That absurdity comes from the choice to carry a ridiculous number of pitchers on the active roster. This has been the Mariner Way for a number of years now, but it's even more extreme this season. As you may recall, prior to the 2019 campaign, Major League Baseball enacted a number of rule changes, including expanding the size of the active roster from 25 to 26 players and instituting a requirement to declare which players are pitchers and which are not in order to enforce a limit of 13 pitchers per team. The latter rule is now gone, thankfully; it didn't take long for the folly of that restriction to sink in and for MLB to quietly rescind it. That's good, but it also removes the safety valve of protecting a management team from its own foolishness, and since these are the Mariners... well, you know. Dipoto and Servais are planning to enter the season with a 14-man pitching staff. Fourteen. Eight-man bullpens have been growing in prominence in the American League in recent years—with the designated hitter rule, a strong bench complement is less important in the AL than it is in authentic baseball—but such breakdowns are playing with fire, leaving only a three-player bench; an injury can get you in serious trouble, and even without one the manager has a lot less to work with over the course of a game with so few substitution options. With the roster now 26, an AL team could carry 13 pitchers and still have four players in reserve (really the minimum sensible number), but the M's opted to keep lighting matches over dry tinder and use that extra spot on, and I can't stress this enough, a fourteenth pitcher.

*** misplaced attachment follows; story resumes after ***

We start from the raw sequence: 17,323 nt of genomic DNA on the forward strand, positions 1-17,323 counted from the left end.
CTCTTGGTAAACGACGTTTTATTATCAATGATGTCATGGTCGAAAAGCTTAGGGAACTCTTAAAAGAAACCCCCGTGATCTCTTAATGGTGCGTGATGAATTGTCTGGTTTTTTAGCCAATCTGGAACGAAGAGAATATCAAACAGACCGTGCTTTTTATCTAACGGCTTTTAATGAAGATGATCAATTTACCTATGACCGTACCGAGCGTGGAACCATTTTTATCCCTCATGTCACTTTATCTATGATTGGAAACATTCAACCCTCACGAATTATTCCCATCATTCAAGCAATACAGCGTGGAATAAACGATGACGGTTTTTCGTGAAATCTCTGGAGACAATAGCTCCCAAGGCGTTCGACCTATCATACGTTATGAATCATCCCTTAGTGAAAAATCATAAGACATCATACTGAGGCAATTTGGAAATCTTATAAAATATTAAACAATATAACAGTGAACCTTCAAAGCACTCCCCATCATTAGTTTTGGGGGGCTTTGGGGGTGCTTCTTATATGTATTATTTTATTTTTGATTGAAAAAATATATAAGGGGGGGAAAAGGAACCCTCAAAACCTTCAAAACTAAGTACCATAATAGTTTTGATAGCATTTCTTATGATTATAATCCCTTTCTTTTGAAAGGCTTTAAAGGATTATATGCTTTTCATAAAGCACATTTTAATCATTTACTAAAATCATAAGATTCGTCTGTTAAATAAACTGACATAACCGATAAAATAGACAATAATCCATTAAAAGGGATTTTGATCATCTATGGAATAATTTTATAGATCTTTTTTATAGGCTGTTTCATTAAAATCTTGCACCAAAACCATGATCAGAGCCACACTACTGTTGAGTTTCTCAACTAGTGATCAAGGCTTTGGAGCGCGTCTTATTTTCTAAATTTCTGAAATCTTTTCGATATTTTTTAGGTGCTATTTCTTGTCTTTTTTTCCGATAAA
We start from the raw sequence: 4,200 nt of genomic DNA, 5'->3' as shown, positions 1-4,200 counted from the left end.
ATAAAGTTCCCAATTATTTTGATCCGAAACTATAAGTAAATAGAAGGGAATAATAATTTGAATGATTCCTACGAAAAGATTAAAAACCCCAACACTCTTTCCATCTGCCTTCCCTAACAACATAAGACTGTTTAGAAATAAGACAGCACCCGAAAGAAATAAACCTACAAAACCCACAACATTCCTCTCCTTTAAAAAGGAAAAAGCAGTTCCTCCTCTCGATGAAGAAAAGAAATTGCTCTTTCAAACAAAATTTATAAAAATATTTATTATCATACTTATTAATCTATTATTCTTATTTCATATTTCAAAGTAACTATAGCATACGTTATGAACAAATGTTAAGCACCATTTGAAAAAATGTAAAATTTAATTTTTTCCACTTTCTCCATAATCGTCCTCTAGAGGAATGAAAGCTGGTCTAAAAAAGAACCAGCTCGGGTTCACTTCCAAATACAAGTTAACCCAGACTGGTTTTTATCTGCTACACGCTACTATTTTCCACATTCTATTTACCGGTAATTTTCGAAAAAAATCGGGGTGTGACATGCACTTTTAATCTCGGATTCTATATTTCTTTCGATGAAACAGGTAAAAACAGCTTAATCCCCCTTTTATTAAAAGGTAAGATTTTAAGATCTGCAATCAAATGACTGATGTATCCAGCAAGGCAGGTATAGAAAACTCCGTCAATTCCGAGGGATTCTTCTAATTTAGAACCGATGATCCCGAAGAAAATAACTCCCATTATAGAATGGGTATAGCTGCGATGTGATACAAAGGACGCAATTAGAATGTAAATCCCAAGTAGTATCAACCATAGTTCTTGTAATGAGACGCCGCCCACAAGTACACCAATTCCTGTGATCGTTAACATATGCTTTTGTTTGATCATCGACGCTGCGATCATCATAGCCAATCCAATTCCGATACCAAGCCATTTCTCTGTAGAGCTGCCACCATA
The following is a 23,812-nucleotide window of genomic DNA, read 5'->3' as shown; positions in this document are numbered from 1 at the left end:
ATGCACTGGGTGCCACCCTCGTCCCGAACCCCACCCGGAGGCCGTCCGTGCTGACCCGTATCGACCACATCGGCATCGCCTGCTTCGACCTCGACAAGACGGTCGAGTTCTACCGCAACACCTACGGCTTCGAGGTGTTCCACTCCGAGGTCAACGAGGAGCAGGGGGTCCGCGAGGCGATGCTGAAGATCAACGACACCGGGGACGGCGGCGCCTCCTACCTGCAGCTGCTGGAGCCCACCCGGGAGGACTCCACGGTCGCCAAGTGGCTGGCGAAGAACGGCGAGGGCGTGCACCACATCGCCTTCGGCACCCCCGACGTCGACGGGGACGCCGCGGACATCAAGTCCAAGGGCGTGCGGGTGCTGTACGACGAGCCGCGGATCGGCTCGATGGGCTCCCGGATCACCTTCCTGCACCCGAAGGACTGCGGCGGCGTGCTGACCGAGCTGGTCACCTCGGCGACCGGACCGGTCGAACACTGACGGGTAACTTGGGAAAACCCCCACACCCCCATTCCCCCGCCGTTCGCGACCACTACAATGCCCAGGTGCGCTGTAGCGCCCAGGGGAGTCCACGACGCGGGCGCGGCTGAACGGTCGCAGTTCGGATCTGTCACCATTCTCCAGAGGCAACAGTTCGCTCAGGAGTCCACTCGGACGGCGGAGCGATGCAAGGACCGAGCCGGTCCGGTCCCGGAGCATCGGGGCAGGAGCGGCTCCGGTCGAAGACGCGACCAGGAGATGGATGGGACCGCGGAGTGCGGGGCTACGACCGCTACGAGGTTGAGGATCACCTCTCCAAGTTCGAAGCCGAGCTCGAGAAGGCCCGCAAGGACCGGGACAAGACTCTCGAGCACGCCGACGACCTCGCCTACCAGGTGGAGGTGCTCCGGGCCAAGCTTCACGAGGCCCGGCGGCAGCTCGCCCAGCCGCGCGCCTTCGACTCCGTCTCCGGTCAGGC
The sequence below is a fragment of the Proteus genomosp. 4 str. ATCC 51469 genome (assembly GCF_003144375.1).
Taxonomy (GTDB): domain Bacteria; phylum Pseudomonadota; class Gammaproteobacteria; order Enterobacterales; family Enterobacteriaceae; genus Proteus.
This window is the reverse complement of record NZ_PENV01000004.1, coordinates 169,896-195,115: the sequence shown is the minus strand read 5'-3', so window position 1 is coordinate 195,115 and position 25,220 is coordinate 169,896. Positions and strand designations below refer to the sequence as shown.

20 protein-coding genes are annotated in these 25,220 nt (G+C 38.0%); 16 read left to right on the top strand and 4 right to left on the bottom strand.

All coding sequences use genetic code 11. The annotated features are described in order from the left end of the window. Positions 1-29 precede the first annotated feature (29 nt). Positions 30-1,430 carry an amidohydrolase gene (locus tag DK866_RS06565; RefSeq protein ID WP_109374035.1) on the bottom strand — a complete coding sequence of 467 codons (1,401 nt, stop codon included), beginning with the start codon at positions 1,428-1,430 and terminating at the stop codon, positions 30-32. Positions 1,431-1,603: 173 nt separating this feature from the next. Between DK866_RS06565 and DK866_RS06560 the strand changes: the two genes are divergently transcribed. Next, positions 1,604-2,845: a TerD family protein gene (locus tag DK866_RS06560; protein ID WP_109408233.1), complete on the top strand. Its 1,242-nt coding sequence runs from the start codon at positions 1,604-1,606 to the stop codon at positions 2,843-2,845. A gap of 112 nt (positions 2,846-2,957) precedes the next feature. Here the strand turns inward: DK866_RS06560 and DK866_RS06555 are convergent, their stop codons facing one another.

Now, there is unquestionably a ton of talent on this team, and enough versatility on it that they might get away with the criminally thin bench. From ace starting pitcher Marco Gonzales to defending Rookie of the Year Lewis to trade acquisitions Ty France and Luis Torrens to Gold Glove infielders White and J.P. Crawford, the M's have a lot going for them. Plus, the American League West is less intimidating than it has been in recent seasons—the Houston Astros were under .500 in 2020 and have lost some big names to free agency, the Los Angeles Angels look like they'll be just OK, the Texas Rangers overhauled their front office as they try to rebuild out of the cellar, and the Oakland A's... Well, never underestimate the Oakland A's. But it's not a division full of juggernauts.
So, yeah, the rebuild probably isn't as far along as we thought it'd be by now and the Mariners aren't likely to be consistent enough to top the A's. But who knows. This is baseball, after all, and the one thing we know for sure about a baseball season is that something will surprise us.
We'll break down the expected roster by position in the coming days, with a look at 2021's starting pitching first up.